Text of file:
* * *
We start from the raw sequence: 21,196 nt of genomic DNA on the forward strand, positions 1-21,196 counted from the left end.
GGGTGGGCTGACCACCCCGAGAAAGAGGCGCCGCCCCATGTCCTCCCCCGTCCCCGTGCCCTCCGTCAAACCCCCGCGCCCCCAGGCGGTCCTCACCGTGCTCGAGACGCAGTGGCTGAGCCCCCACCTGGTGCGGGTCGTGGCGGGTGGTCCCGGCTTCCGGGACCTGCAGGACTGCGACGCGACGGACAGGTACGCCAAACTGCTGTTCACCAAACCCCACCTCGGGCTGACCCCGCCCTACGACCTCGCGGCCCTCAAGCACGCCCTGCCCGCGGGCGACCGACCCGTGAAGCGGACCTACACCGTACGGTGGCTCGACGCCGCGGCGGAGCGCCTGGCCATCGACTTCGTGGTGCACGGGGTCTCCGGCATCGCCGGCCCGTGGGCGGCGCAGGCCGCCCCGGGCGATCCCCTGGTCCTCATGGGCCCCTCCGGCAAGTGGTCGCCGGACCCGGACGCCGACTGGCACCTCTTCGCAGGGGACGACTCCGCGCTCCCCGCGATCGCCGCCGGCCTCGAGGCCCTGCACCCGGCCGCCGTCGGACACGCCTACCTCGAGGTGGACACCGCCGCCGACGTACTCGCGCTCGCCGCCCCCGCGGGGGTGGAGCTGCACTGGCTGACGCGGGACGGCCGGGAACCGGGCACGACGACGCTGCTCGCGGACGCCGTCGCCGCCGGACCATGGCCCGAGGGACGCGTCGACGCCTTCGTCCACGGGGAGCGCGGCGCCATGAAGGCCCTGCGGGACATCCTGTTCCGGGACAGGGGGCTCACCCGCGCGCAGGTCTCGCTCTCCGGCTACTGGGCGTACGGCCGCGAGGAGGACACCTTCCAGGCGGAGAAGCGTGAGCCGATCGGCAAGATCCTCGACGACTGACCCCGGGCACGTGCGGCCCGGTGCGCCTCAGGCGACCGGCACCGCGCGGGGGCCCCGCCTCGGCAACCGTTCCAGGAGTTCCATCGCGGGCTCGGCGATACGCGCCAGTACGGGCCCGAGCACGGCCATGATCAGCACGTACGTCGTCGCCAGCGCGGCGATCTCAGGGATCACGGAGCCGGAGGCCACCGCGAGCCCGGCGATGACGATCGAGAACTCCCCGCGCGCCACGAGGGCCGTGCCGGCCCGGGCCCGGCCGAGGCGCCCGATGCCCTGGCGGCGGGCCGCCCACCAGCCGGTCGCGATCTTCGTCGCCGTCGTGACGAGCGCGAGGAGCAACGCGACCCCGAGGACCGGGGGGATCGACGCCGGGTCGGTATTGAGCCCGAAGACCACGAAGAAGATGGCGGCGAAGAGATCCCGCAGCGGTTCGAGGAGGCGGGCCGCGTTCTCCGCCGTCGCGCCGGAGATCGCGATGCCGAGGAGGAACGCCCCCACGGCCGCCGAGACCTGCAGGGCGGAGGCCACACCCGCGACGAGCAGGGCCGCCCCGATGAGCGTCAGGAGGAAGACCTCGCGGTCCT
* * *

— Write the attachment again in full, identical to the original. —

We start from the raw sequence: 21,196 nt of genomic DNA on the forward strand, positions 1-21,196 counted from the left end.
GGGTGGGCTGACCACCCCGAGAAAGAGGCGCCGCCCCATGTCCTCCCCCGTCCCCGTGCCCTCCGTCAAACCCCCGCGCCCCCAGGCGGTCCTCACCGTGCTCGAGACGCAGTGGCTGAGCCCCCACCTGGTGCGGGTCGTGGCGGGTGGTCCCGGCTTCCGGGACCTGCAGGACTGCGACGCGACGGACAGGTACGCCAAACTGCTGTTCACCAAACCCCACCTCGGGCTGACCCCGCCCTACGACCTCGCGGCCCTCAAGCACGCCCTGCCCGCGGGCGACCGACCCGTGAAGCGGACCTACACCGTACGGTGGCTCGACGCCGCGGCGGAGCGCCTGGCCATCGACTTCGTGGTGCACGGGGTCTCCGGCATCGCCGGCCCGTGGGCGGCGCAGGCCGCCCCGGGCGATCCCCTGGTCCTCATGGGCCCCTCCGGCAAGTGGTCGCCGGACCCGGACGCCGACTGGCACCTCTTCGCAGGGGACGACTCCGCGCTCCCCGCGATCGCCGCCGGCCTCGAGGCCCTGCACCCGGCCGCCGTCGGACACGCCTACCTCGAGGTGGACACCGCCGCCGACGTACTCGCGCTCGCCGCCCCCGCGGGGGTGGAGCTGCACTGGCTGACGCGGGACGGCCGGGAACCGGGCACGACGACGCTGCTCGCGGACGCCGTCGCCGCCGGACCATGGCCCGAGGGACGCGTCGACGCCTTCGTCCACGGGGAGCGCGGCGCCATGAAGGCCCTGCGGGACATCCTGTTCCGGGACAGGGGGCTCACCCGCGCGCAGGTCTCGCTCTCCGGCTACTGGGCGTACGGCCGCGAGGAGGACACCTTCCAGGCGGAGAAGCGTGAGCCGATCGGCAAGATCCTCGACGACTGACCCCGGGCACGTGCGGCCCGGTGCGCCTCAGGCGACCGGCACCGCGCGGGGGCCCCGCCTCGGCAACCGTTCCAGGAGTTCCATCGCGGGCTCGGCGATACGCGCCAGTACGGGCCCGAGCACGGCCATGATCAGCACGTACGTCGTCGCCAGCGCGGCGATCTCAGGGATCACGGAGCCGGAGGCCACCGCGAGCCCGGCGATGACGATCGAGAACTCCCCGCGCGCCACGAGGGCCGTGCCGGCCCGGGCCCGGCCGAGGCGCCCGATGCCCTGGCGGCGGGCCGCCCACCAGCCGGTCGCGATCTTCGTCGCCGTCGTGACGAGCGCGAGGAGCAACGCGACCCCGAGGACCGGGGGGATCGACGCCGGGTCGGTATTGAGCCCGAAGACCACGAAGAAGATGGCGGCGAAGAGATCCCGCAGCGGTTCGAGGAGGCGGGCCGCGTTCTCCGCCGTCGCGCCGGAGATCGCGATGCCGAGGAGGAACGCCCCCACGGCCGCCGAGACCTGCAGGGCGGAGGCCACACCCGCGACGAGCAGGGCCGCCCCGATGAGCGTCAGGAGGAAGACCTCGCGGTCCT